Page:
Serious home audio started to evolve in the 60's with brand names such as Acoustic Research (AR), Crown, Kenwood, Mcintosh, Marantz, Sherwood, H.H. Scott, and Pioneer. These units provided superior clean audio signals for the new ported 4- and 8- ohm speakers, all rated in Root Mean Square (RMS) values. RMS was the true measure for actual power in watts, a value eventually required by law to be stated on every component advertised and displayed for sale. This had occurred because of consumers being burned by fluffy-stated power ratings like Total Music Power, some manufacturers using the term to make their under-performing audio products look impressive on a spec sheet to buyers who didn't know any better.
Some amplifier / receiver systems supported four speakers, with some units featuring matrix-mixing circuits that created surround four-channel sound. Early audiophile sets were tube amplifiers, the professional Crown running so hot you could almost cook eggs on top of the steel case. Tubes provided zero hiss, allowing the amp to run hot on the volume. Silent spaces in between the audio were so dead silent to the ear, that if you would walk into a room with a tube system running during a silent space on a FM stereo radio station, common to classical transmissions, you would literally jump out of your skin when the announcer started to talk.
Crown Amplifiers also had a famous "butterfly circuit" that was designed to cut out almost all pops from a diamond needle tracking on a 33-rpm record groove, (called vinyl today.) Older records could suddenly sound brand new when preserved on reel-to-reel, 7 1/2 inch-per-second tapes that were recorded using the audio outputs on one of these Crown Amplifiers. The butterfly circuit provided almost perfect transfer of the record's content, eliminating annoying "pops" for later enjoyment when played back on the tape.*
Tube amplifiers could not be damaged by an accidental shorting of a speaker output while the amp was running. Solid-state amplifiers, on the other hand, would instantly fry the power output transistors if the speaker output wires were ever accidentally touched while the amp was on. The tech rule was simple, and it was called a race. The question was, "Which would win, the amplifier or the fuse, when the output was accidental shorted . . . the race measured in a blink of the eye?"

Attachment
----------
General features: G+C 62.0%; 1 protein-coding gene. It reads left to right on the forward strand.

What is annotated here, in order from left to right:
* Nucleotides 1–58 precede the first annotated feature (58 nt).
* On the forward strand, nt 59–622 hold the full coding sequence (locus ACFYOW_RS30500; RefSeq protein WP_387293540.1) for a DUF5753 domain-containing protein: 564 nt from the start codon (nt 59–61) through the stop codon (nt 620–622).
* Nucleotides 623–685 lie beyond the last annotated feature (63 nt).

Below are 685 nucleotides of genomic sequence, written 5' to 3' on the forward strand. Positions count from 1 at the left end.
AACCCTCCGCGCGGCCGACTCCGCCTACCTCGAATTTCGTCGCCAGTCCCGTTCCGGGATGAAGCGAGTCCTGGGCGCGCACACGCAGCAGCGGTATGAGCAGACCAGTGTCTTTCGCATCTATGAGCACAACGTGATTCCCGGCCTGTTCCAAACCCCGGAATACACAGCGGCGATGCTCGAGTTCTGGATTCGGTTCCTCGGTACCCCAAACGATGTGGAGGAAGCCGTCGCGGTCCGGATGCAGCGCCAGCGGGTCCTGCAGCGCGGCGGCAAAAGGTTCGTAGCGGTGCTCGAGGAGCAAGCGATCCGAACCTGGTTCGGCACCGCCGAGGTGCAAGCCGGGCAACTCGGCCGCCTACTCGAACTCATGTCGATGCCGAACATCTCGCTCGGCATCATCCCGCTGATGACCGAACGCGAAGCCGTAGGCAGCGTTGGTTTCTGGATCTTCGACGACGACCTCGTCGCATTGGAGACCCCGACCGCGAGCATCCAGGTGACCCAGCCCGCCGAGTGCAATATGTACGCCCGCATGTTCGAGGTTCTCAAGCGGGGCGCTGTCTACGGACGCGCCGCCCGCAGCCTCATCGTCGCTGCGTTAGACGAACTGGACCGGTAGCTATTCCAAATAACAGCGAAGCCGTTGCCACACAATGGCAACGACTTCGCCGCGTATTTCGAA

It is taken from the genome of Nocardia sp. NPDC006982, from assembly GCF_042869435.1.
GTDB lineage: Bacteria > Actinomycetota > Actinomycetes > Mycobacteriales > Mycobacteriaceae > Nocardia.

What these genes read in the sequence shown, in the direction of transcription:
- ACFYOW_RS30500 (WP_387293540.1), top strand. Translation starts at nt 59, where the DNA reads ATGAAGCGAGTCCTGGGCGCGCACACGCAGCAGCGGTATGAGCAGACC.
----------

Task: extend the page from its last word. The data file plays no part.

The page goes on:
You might be interested in a spec comparison chart I produced for Zenith working with the engineer who developed FM stereo radio. The chart was designed to help audio buyers to understand power ratings and other specs that were written on any brand-name's spec sheets for their amp and tuner section.
I had also talked with a professor at a university in Tennessee, asking him how sound values were determined. He told me decibels were assigned based on the the way the human ear heard sounds. These studies discovered that for the ear to perceive only a change in the volume, there had to be a +3dB change in the volume of the sound. If you wanted to hear twice the volume, you needed a +10dB change. The above RMS rules for power are not really difficult to understand.
Here are a few simple examples to help you understand the above principle.
To perceive a change in volume in a stereo amplifier, producing at the time 1 watt of RMS power, the amplifier's volume would have to be raised to 2 watts RMS, or twice the wattage. That would hold for any RMS value on the chart. So if the amp was instead producing 5 watts of RMS power, for the human ear to detect a change in the volume in that amplifier, the power would again have to be doubled, this time to 10 watts of RMS power. Doubling the wattage always raises the power by 3dB.
Now let's say you owned an amplifier that had a top RMS rating of 10 watts and you wanted to upgrade to an amplifier with larger speakers that would produce not simply a change in volume, but twice the volume, your having moved out of an apartment and into a single-family home. To do this, you would have to shop for a new amplifier that was rated at +10dB's more than your current 10-watt amp, or a new amp with at least 100 watts of RMS power . . . that's ten times!